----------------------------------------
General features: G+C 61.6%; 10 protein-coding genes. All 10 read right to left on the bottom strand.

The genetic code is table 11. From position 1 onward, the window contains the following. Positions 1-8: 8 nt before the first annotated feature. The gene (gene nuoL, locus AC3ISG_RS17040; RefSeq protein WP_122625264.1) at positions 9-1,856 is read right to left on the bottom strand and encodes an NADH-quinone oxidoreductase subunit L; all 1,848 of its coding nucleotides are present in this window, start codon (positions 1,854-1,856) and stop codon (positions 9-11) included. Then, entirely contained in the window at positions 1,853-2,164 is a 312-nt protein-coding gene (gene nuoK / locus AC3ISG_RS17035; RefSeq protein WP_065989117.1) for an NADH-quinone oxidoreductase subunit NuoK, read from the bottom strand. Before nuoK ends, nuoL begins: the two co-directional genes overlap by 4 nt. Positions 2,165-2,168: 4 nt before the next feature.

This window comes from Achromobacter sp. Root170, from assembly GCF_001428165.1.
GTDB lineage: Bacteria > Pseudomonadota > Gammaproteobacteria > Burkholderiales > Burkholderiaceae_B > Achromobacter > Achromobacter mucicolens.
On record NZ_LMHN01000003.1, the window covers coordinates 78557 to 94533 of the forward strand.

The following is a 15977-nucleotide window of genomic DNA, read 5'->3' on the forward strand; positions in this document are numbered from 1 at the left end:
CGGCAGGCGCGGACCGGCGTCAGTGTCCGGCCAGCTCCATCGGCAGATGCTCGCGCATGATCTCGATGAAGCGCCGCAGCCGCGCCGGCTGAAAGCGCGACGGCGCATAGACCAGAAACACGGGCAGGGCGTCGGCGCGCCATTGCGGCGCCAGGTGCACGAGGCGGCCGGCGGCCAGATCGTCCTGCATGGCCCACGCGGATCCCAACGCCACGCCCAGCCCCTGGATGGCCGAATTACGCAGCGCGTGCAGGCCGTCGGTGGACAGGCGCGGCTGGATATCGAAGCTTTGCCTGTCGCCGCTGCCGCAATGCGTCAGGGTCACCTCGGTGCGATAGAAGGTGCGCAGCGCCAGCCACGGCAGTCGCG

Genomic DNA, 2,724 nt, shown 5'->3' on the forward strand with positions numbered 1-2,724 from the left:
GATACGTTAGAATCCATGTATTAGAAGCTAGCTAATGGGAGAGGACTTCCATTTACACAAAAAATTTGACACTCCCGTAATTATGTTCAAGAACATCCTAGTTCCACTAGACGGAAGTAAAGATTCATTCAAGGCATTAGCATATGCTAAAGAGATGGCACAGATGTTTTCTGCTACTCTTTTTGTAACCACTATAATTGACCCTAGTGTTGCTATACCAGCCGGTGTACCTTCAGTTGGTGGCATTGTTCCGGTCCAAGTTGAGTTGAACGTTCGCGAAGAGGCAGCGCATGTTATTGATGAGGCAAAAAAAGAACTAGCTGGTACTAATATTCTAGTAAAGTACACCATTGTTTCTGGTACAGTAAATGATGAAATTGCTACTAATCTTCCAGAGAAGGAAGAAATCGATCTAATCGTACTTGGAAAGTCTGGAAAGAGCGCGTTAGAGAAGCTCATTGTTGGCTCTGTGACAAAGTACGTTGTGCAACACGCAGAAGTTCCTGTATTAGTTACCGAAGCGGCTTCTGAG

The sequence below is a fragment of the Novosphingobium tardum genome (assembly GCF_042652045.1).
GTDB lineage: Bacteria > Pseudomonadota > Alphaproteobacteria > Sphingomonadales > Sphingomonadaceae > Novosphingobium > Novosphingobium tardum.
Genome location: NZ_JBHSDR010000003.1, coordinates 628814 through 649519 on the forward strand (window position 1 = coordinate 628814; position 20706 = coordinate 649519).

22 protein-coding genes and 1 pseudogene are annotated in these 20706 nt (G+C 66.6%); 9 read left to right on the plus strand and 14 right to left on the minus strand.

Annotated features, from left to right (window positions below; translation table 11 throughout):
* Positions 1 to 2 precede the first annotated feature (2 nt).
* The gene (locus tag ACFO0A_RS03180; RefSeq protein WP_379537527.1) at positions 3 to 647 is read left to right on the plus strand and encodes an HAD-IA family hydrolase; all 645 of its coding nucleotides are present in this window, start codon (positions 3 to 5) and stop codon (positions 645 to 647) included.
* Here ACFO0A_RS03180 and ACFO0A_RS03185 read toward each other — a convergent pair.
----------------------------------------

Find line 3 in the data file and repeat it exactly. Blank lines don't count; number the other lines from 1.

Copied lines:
This window comes from Achromobacter sp. Root170, from assembly GCF_001428165.1.